Black-crowned night heron (Nycticorax nycticorax)
A black-crowned night heron spent a couple of days in the park in June 2018. The head gardener alerted me to the bird’s presence via text message. When we met up in person, he told me the heron had been chased into the park by two red-tailed hawks. The heron first landed in the water in the fountain’s basin before taken up a perch in one of the Zelkova trees circling the fountain. My birding partner thinks the heron has generational memory of the pre-colonial landscape. One of the historic ecologies of the land on which the park sits was a red maple hardwood swamp. A wooded swamp is a prime habitat for the heron.
|Red-tailed hawk, photo c/o Hubert J. Steed|
Red-tailed hawk (Buteo jamaicensis)
In 2019, there were 11 active red-tailed hawk nests in NYC. One of these nests is located on a penthouse windowsill of a university building on the southern border of the park. The first hawk pair launched their residence in the 2010-11 season. Courtship began in 2010 and one eyass fledged in 2011. The adult female laid three eggs but only one hatched. Since 2011, the adult partners have changed several times. The first female (“Violet”) died in 2011. A new female (“Rosie”) took over the territory in the same year, but left in 2014. The current female (“Sadie” aka “Aurora”) is the third resident female. The original male hawk (“Bobby”) disappeared after the eyasses hatched in the spring of 2019, and has been presumed dead. A new male (“Juno”) claimed the territory. His arrival was controversial; people had a strong attachment to “Bobby” and disliked Juno’s harassment of Bobby’s offspring.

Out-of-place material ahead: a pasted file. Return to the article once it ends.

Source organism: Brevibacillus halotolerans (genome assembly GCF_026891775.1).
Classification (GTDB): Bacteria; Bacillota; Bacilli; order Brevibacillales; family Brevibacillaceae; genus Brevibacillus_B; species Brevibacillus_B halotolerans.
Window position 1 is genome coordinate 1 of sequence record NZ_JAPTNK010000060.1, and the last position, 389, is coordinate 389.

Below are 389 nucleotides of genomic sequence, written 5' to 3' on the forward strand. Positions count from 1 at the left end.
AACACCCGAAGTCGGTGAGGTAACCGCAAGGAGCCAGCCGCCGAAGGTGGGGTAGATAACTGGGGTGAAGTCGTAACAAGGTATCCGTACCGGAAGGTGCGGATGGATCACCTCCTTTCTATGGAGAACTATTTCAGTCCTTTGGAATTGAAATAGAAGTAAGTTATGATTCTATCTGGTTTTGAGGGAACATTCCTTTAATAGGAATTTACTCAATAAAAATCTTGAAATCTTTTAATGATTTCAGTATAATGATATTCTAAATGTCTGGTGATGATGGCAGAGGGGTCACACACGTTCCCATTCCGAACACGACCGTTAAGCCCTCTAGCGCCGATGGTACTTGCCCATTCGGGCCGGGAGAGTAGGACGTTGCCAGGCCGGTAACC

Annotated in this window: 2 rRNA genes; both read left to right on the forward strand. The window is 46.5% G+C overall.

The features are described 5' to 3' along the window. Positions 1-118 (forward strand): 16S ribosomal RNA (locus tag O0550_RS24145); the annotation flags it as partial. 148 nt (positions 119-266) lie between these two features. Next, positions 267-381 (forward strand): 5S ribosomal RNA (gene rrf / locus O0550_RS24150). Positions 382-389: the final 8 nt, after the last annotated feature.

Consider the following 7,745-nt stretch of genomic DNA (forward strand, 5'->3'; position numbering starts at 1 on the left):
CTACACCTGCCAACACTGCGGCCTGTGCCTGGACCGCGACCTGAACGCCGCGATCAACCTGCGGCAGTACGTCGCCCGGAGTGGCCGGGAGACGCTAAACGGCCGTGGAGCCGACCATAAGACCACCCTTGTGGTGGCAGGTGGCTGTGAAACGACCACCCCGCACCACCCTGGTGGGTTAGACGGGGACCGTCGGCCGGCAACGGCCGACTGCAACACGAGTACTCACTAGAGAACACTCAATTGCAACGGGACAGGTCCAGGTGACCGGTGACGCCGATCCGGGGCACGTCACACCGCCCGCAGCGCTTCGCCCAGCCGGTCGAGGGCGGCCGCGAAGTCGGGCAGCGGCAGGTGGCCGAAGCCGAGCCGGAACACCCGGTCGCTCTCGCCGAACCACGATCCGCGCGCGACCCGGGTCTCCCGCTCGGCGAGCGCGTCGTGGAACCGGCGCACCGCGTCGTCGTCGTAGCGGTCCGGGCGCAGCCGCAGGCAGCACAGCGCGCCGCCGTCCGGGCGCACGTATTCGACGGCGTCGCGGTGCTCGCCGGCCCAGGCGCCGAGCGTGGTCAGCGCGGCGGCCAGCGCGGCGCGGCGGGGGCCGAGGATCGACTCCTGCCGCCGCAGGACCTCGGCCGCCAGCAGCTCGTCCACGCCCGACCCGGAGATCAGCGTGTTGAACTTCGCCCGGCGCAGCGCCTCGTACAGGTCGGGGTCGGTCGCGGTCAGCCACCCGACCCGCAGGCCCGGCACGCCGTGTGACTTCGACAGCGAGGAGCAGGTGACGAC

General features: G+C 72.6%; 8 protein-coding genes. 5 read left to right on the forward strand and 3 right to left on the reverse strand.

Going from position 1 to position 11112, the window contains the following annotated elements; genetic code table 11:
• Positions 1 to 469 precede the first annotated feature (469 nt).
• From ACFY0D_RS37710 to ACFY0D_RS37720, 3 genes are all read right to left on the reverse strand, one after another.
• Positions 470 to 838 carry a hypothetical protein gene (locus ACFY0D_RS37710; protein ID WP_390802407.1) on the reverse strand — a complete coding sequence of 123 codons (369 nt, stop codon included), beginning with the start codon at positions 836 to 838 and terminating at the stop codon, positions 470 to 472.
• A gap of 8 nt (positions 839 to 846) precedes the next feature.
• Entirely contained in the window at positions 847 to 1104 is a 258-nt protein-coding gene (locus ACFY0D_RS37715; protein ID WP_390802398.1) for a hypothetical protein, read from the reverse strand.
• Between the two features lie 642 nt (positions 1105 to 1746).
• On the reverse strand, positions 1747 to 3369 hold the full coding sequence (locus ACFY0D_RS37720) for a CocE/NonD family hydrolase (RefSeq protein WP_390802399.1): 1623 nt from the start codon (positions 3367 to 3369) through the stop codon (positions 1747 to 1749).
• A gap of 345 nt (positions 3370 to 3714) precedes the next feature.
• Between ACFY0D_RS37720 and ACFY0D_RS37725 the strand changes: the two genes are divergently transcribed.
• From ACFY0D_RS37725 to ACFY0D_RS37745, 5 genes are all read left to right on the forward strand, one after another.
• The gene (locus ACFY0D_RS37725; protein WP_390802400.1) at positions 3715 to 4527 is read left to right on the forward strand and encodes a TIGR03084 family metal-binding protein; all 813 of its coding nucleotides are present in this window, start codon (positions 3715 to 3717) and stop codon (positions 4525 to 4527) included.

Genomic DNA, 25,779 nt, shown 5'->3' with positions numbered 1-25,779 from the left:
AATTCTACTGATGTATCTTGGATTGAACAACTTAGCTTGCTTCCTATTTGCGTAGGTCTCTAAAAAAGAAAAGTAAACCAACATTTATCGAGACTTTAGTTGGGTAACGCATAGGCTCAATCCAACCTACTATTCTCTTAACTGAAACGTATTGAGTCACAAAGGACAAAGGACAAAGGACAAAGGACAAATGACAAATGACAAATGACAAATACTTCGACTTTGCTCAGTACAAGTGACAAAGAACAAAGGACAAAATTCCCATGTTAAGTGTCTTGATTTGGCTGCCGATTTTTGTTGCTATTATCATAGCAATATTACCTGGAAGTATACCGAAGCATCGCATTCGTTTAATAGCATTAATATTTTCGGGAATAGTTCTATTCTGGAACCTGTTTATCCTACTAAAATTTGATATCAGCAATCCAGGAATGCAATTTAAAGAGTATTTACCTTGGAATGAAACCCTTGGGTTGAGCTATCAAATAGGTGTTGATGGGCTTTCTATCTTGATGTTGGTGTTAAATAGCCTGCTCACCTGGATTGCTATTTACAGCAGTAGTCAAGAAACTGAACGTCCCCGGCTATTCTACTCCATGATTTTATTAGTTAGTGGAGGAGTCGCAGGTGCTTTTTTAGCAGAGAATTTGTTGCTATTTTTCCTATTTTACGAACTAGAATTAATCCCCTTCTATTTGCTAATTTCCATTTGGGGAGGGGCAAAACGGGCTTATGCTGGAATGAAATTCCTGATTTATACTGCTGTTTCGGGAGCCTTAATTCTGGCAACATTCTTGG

Yellow-bellied sapsucker (Sphyrapicus varius)
I was unfamiliar with the yellow-bellied sapsucker, a woodpecker, until I began birding in Washington Square Park. I have seen both sexes as well as adult and juvenile sapsuckers in the park. I typically spot them in the northwest corner of the park, but the hollies in the southeast corner are another within-park hotspot. One day, my birding partner and I were talking about the sapsucker with our mentor at the natural history museum. I was discussing my fascination with the sapsucker, and how difficult it was to find recent scientific studies of the species. Our mentor brought up the female black-crowned morph, which only added to the bird’s appeal. At that point, neither my birding partner nor I had seen the black-crowned morph, but one of the next times we birded in the park, we saw one! It was as if our mentor had conjured the bird into the park. The female black-crowned morph is described as “occasionally seen” in the 2017 edition of Sibley Birds East.
The moral of these stories is to give nearby nature another look. Your local sky (and ground) might surprise you!